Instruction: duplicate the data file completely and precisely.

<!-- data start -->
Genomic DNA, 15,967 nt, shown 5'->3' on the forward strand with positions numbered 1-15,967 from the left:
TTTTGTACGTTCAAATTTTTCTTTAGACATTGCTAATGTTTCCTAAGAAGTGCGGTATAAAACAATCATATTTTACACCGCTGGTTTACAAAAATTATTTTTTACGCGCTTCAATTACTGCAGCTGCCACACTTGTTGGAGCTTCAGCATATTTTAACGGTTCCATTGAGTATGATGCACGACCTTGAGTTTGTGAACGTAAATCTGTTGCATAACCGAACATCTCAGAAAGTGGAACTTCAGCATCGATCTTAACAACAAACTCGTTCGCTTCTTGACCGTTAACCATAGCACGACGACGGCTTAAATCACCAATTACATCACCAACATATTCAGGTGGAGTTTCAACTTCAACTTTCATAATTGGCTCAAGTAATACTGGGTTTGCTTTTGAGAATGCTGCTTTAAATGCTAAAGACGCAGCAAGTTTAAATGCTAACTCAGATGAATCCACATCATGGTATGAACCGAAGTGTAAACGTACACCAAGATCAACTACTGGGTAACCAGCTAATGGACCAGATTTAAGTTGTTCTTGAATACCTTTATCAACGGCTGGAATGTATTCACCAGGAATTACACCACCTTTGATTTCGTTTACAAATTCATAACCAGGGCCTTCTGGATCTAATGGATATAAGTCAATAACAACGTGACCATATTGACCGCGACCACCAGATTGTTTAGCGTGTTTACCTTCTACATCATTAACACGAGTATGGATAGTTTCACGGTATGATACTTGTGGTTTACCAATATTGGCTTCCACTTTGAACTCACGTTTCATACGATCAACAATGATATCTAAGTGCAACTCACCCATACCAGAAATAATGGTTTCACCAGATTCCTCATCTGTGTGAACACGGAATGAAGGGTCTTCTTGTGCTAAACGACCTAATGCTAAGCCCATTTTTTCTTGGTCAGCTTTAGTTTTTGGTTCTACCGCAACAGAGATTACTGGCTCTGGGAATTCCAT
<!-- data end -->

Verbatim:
Genomic DNA, 15,967 nt, shown 5'->3' on the forward strand with positions numbered 1-15,967 from the left:
TTTTGTACGTTCAAATTTTTCTTTAGACATTGCTAATGTTTCCTAAGAAGTGCGGTATAAAACAATCATATTTTACACCGCTGGTTTACAAAAATTATTTTTTACGCGCTTCAATTACTGCAGCTGCCACACTTGTTGGAGCTTCAGCATATTTTAACGGTTCCATTGAGTATGATGCACGACCTTGAGTTTGTGAACGTAAATCTGTTGCATAACCGAACATCTCAGAAAGTGGAACTTCAGCATCGATCTTAACAACAAACTCGTTCGCTTCTTGACCGTTAACCATAGCACGACGACGGCTTAAATCACCAATTACATCACCAACATATTCAGGTGGAGTTTCAACTTCAACTTTCATAATTGGCTCAAGTAATACTGGGTTTGCTTTTGAGAATGCTGCTTTAAATGCTAAAGACGCAGCAAGTTTAAATGCTAACTCAGATGAATCCACATCATGGTATGAACCGAAGTGTAAACGTACACCAAGATCAACTACTGGGTAACCAGCTAATGGACCAGATTTAAGTTGTTCTTGAATACCTTTATCAACGGCTGGAATGTATTCACCAGGAATTACACCACCTTTGATTTCGTTTACAAATTCATAACCAGGGCCTTCTGGATCTAATGGATATAAGTCAATAACAACGTGACCATATTGACCGCGACCACCAGATTGTTTAGCGTGTTTACCTTCTACATCATTAACACGAGTATGGATAGTTTCACGGTATGATACTTGTGGTTTACCAATATTGGCTTCCACTTTGAACTCACGTTTCATACGATCAACAATGATATCTAAGTGCAACTCACCCATACCAGAAATAATGGTTTCACCAGATTCCTCATCTGTGTGAACACGGAATGAAGGGTCTTCTTGTGCTAAACGACCTAATGCTAAGCCCATTTTTTCTTGGTCAGCTTTAGTTTTTGGTTCTACCGCAACAGAGATTACTGGCTCTGGGAATTCCAT